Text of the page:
Kemp was unable to play basketball at the collegiate level for numerous reasons and was the youngest player in the league for some time. After a forgettable rookie reason, the ultra-athletic forward showed significant promise in his sophomoric outing.
At 6’10” and weighing in at a very muscular 230 lbs, Kemp was an intimidating force for most defenders. His end to end top speed could make any wing player jealous, and his vertical was almost unmatched in his prime.
Kemp had the strength to do battle with most big men in the post, while being far quicker than most of them. And for all that is made of his spectacular dunks, Kemp had an extremely extensive lay-up package; often finishing creatively around the rim with an array of difficult lay-ups and runners that was unusual for a player of his size.
Though not the most disciplined defender, he utilized his athletic ability and superior sense of timing to avoid being a negative on the defensive end. His frenetic energy on the court sometimes worked against him, however. Rather than keep the ball in play, he would go for highlight blocks that did not materially benefit his team.
Combine this with his propensity to gamble for unnecessary steals and it becomes clear why he was never selected to an All-Defensive team.
Passing was certainly not a crucial part of Kemp’s game, but he was somewhat underrated in this department. With his ability to draw double teams in the paint, he demonstrated the ability to easily find the open man for the easy shot whenever he chose.
Despite not being known for his ball handling, Kemp was more than adequate enough in that area to routinely bring the ball up the floor on his own, completing coast-to-coast buckets with ease.
Kemp easily defied the stereotype of the stiff big man with amazing body control and fluid mechanics despite not being a reliable jump shooter from outside of ten feet.
After his time with the Seattle SuperSonics, Kemp played three seasons with the Cleveland Cavaliers where he started to gain weight and allegedly had drug and alcohol struggles. In spite of these obstacles however, his production did not suffer, even posting a career high in points per game in his second season with Cleveland.
It was not until his final three NBA seasons (two with the Portland Trail Blazers and one with the Orlando Magic), that Kemp’s production significantly declined.
All told, Shawn Kemp finished his career with six All-Star selections and three All-NBA Second Team selections. This to go along with averages if 14.6 points per game, 8.4 rebounds per game and 1.2 blocks per game.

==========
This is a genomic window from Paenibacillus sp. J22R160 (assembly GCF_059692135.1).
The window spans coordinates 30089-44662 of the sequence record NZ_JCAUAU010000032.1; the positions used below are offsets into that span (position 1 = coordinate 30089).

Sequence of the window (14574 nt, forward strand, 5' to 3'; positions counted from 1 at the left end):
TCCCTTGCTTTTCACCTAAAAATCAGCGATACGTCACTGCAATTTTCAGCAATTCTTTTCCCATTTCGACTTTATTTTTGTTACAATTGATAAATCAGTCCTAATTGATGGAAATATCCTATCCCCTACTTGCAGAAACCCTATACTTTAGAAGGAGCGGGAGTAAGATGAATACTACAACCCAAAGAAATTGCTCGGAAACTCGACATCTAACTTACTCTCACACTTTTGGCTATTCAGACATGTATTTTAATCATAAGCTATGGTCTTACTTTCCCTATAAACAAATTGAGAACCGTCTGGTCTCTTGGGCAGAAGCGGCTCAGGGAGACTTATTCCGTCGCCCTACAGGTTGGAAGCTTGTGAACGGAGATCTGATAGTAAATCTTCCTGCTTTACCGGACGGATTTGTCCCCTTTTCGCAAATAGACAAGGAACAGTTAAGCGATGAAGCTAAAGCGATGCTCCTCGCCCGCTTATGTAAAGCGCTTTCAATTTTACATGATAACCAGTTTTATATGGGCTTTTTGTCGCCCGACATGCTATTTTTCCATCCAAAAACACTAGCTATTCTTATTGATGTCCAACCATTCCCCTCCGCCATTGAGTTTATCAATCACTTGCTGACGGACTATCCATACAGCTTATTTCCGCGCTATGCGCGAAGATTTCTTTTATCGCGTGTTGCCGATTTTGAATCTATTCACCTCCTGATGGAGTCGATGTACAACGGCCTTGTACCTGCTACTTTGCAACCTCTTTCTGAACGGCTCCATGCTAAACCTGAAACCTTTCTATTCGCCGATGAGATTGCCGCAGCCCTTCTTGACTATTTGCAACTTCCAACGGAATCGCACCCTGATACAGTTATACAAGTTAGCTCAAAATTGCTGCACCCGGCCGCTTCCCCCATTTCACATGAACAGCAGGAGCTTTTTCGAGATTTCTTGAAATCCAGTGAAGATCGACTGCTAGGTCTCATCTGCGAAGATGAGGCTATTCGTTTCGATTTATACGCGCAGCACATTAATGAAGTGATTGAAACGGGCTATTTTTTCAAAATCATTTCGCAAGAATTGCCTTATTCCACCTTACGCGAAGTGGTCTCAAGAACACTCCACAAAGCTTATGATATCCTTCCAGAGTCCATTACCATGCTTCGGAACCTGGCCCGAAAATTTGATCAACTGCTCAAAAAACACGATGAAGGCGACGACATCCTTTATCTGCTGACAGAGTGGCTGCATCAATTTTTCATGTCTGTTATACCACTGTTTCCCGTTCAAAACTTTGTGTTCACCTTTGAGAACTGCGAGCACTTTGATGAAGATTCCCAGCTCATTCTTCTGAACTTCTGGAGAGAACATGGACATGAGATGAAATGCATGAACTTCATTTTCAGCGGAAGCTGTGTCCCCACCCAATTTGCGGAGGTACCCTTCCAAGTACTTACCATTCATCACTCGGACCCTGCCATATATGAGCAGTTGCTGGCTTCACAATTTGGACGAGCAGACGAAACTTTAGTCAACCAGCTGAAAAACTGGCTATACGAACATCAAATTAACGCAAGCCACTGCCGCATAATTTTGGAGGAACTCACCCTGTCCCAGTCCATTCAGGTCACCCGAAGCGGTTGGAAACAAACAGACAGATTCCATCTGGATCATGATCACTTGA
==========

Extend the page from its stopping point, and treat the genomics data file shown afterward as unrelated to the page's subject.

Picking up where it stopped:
So why is Shawn Kemp not in the Hall of Fame? From a purely speculative point of view, it is possible that he is remembered mostly for his decline, particularly as it is seen to be largely as being caused by his own lack of motivation.
Players that “self-destruct” tend to be remembered less fondly than those that age out of greatness naturally. Another possibility is that Kemp is seen as an underachieving talent. His numbers, while certainly not shabby, are perhaps not necessarily indicative of someone that had his talent and physical attributes.
Removing the subjective lens through which we view Kemp’s potential however, it seems mostly unjustifiable to keep him out of the Hall of Fame.
As an example, let’s take a look at the career of fellow 1989 NBA Draft class member, Vlade Divac. Divac is a Hall of Famer with one All-Star selection and a selection to the All-Rookie team. Not a single All-NBA or All-Defensive selection to his resume.
Even more interestingly, Divac’s career numbers are a notch below the Reign Man’s. Divac finished his career with averages of 11.8 points per game, 8.2 rebounds per game, and 1.4 blocks per game.
A likely explanation for this discrepancy is likely – optics. While Vlade Divac was certainly a talented player with a productive career, he was largely seen as a role player. Kemp was viewed as a star with superstar potential.
Through those lenses it is easy to conclude that Divac mostly over-achieved and Kemp largely under-achieved. Which is likely an accurate assessment to be fair.
What is unfair however is the firm reality of Kemp’s accomplishments and impact in the league. Regardless of what he could have or should have been able to accomplish; what he did accomplish was good enough to earn him a spot in the Hall of Fame meritoriously.
Let the Reign Man in.
Clint is an avid fan of the Los Angeles Lakers, and contributed to various sports publications prior to his work with Upside Hoops.